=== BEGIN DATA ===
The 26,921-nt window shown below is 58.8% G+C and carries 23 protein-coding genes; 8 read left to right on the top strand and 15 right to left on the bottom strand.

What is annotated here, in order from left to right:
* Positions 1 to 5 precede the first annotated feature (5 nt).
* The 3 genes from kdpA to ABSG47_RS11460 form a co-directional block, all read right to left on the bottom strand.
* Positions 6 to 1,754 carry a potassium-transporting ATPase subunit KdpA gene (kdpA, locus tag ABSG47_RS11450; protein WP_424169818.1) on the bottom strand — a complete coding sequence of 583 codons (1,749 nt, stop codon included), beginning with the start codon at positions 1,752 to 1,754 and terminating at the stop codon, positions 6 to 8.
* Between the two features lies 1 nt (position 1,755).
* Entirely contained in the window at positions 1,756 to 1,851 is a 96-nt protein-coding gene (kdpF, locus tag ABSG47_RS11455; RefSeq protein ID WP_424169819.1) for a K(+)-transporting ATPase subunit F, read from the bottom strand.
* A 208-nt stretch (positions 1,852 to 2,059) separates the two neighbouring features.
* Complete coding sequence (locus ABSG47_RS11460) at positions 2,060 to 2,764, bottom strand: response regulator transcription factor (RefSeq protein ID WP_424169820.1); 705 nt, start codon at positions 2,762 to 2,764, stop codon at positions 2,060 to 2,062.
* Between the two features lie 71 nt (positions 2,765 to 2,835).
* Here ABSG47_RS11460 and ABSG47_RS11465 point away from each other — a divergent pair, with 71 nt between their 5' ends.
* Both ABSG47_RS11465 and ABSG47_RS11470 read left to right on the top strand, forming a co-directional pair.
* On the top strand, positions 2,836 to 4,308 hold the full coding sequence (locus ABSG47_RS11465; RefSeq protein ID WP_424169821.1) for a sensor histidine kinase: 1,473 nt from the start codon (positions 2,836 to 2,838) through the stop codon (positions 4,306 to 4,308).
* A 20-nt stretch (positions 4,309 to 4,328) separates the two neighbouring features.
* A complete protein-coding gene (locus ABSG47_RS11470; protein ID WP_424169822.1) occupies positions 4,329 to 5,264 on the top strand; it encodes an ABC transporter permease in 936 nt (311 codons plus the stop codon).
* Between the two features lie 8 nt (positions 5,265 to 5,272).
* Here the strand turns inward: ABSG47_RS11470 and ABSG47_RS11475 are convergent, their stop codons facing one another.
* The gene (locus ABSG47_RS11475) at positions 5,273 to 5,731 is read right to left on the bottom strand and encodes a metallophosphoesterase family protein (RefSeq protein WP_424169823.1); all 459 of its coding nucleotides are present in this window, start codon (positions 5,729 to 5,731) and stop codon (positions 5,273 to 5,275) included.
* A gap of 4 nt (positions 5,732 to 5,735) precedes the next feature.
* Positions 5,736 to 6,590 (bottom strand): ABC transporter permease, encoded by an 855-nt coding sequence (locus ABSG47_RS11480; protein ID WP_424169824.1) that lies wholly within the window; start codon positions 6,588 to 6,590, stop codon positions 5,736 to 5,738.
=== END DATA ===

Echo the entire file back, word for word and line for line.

The 26,921-nt window shown below is 58.8% G+C and carries 23 protein-coding genes; 8 read left to right on the top strand and 15 right to left on the bottom strand.

What is annotated here, in order from left to right:
* Positions 1 to 5 precede the first annotated feature (5 nt).
* The 3 genes from kdpA to ABSG47_RS11460 form a co-directional block, all read right to left on the bottom strand.
* Positions 6 to 1,754 carry a potassium-transporting ATPase subunit KdpA gene (kdpA, locus tag ABSG47_RS11450; protein WP_424169818.1) on the bottom strand — a complete coding sequence of 583 codons (1,749 nt, stop codon included), beginning with the start codon at positions 1,752 to 1,754 and terminating at the stop codon, positions 6 to 8.
* Between the two features lies 1 nt (position 1,755).
* Entirely contained in the window at positions 1,756 to 1,851 is a 96-nt protein-coding gene (kdpF, locus tag ABSG47_RS11455; RefSeq protein ID WP_424169819.1) for a K(+)-transporting ATPase subunit F, read from the bottom strand.
* A 208-nt stretch (positions 1,852 to 2,059) separates the two neighbouring features.
* Complete coding sequence (locus ABSG47_RS11460) at positions 2,060 to 2,764, bottom strand: response regulator transcription factor (RefSeq protein ID WP_424169820.1); 705 nt, start codon at positions 2,762 to 2,764, stop codon at positions 2,060 to 2,062.
* Between the two features lie 71 nt (positions 2,765 to 2,835).
* Here ABSG47_RS11460 and ABSG47_RS11465 point away from each other — a divergent pair, with 71 nt between their 5' ends.
* Both ABSG47_RS11465 and ABSG47_RS11470 read left to right on the top strand, forming a co-directional pair.
* On the top strand, positions 2,836 to 4,308 hold the full coding sequence (locus ABSG47_RS11465; RefSeq protein ID WP_424169821.1) for a sensor histidine kinase: 1,473 nt from the start codon (positions 2,836 to 2,838) through the stop codon (positions 4,306 to 4,308).
* A 20-nt stretch (positions 4,309 to 4,328) separates the two neighbouring features.
* A complete protein-coding gene (locus ABSG47_RS11470; protein ID WP_424169822.1) occupies positions 4,329 to 5,264 on the top strand; it encodes an ABC transporter permease in 936 nt (311 codons plus the stop codon).
* Between the two features lie 8 nt (positions 5,265 to 5,272).
* Here the strand turns inward: ABSG47_RS11470 and ABSG47_RS11475 are convergent, their stop codons facing one another.
* The gene (locus ABSG47_RS11475) at positions 5,273 to 5,731 is read right to left on the bottom strand and encodes a metallophosphoesterase family protein (RefSeq protein WP_424169823.1); all 459 of its coding nucleotides are present in this window, start codon (positions 5,729 to 5,731) and stop codon (positions 5,273 to 5,275) included.
* A gap of 4 nt (positions 5,732 to 5,735) precedes the next feature.
* Positions 5,736 to 6,590 (bottom strand): ABC transporter permease, encoded by an 855-nt coding sequence (locus ABSG47_RS11480; protein ID WP_424169824.1) that lies wholly within the window; start codon positions 6,588 to 6,590, stop codon positions 5,736 to 5,738.